Washington, D.C. – In the midst of the political infighting that marked the 107th Congress, BOMA and the real estate industry scored some important victories.
When the 107th Congress began in January 2001, Republicans controlled the White House, House of Representatives, and Senate. However, the margins were so slight that, just a few months later, a key decision by one Republican Senator to become an Independent changed the balance of power. Throughout the entire session, the slim margins ensured that neither party had the ability to enact its agenda at the expense of the other. If fact, even the basic legislative priorities – such as passing appropriations bills – proved to be an insurmountable challenge.
After more than a year of intense advocacy efforts, BOMA International scored a huge win when, as one of the final actions before adjourning, the Senate passed the terrorism insurance bill. President Bush signed it into law November 26.
Under the new law, federal funds of up to $100 billion will be made available to cover losses from a terrorist attack. The federal government’s share would be 90 percent of losses above the deductible. Insurance company deductibles would be set at seven percent of premiums the first year, 10 percent the second year, and 15 percent the third year.
The program will be in place for three years. Once the three-year period is over, the insurance market for terrorism coverage should be sufficiently developed to continue offering coverage absent government involvement.
The new law will also consolidate civil lawsuits stemming from a terrorist attack in a single federal court for trial under the laws of the state in which the attack took place. This provision is intended to prevent property owners from facing multiple claims in multiple jurisdictions from the same terrorist attack.
Other issues also saw some action. Below is a brief summary of legislation that was addressed during the session (2001-2002).
On Dec. 20, 2001, Congress passed the Brownfields Revitalization and Economic Restoration Act of 2001, which President Bush signed into law. The new law protects purchasers of brownfield properties from CERCLA (“Superfund”) liability, even if they knew of the contamination at the time of purchase; supports use of state voluntary programs (rather than Superfund regulations) to address contamination of brownfield properties; and protects owners from Superfund liability if they hold property contaminated by pollution that migrated from other sources.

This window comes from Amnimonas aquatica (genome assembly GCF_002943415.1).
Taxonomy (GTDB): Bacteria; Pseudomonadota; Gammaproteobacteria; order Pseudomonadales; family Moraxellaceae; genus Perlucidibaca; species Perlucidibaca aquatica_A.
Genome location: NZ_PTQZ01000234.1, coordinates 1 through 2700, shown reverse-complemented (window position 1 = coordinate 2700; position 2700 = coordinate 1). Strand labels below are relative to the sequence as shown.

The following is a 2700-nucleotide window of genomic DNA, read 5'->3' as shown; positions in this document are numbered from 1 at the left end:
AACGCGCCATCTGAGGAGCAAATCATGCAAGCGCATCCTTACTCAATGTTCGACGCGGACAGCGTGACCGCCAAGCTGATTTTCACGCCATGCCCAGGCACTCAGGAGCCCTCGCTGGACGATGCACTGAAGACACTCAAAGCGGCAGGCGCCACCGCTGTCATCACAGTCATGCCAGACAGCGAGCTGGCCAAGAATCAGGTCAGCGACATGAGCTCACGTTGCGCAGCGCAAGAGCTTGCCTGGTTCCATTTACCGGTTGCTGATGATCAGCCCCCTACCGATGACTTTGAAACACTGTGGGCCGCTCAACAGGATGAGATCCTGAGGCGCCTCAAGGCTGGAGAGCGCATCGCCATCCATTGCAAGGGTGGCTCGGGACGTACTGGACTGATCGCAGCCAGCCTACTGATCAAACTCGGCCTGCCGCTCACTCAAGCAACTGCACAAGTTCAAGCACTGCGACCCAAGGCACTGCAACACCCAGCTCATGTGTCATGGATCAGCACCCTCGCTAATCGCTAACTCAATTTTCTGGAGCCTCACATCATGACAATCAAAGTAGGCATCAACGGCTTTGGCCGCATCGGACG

Partisan bickering over some major policy issues, including drilling in the Arctic National Wildlife Refuge (ANWR), automobile fuel efficiency standards, and improving the interstate transmission system, derailed the effort to pass a broad national energy policy bill. BOMA International had actively supported energy-efficiency tax incentives for commercial buildings that died along with the rest of the bill. Expect to see all of these issues early in the 108th Congress.
In early 2002, Congress passed a $42 billion stimulus package that included a tenant improvement provision. Property owners can now take a 30-percent depreciation deduction for leasehold improvements in the first year and then depreciate the rest of the basis over the asset’s normal schedule. These new provisions apply to property purchased between Sept. 11, 2001, and Sept. 11, 2004, and the property must be placed in service before Jan. 1, 2005.
Legislation was also introduced (though not passed) by Senate Finance Committee Chairman Max Baucus (D-MT) and Ranking Member Charles Grassley (R-IA) to permanently alter the time period over which leasehold improvements are depreciated. The proposed tax change would make qualified leasehold improvements eligible for a 25-year depreciation period, as opposed to the current 39-year time period, beginning in 2004. With Republicans controlling the White House, Senate, and House of Representatives, the 108th Congress may present the ideal time for this legislation to pass.
Legislation was introduced that would have called on the U.S. Environmental Protection Agency (EPA) to issue guidelines to establish acceptable levels of mold; set standards for inspections and remediation; and license labs that would test toxicity levels of mold. The legislation also would have required the Centers for Disease Control (CDC), EPA, and the National Institutes of Health (NIH) to study the health effects of mold exposure. BOMA International opposed many of the provisions in this bill, which did not see any action. It expects to see similar legislation in the 108th Congress.
The forced access community, in spite of its repeated setbacks, continues to scheme at the federal level. A mandatory access provision was slipped into the FY 02 Department of Defense appropriations bill. It would have mandated that the federal government require multiple service providers for buildings it occupies. BOMA and its real estate allies successfully lobbied to have it stripped from the final bill. However, this is a threat that can potentially arise year after year; BOMA International will remain vigilant throughout the next session of Congress.
For more information on the issues discussed in this column, visit (www.boma.org) or call (202) 408-2662.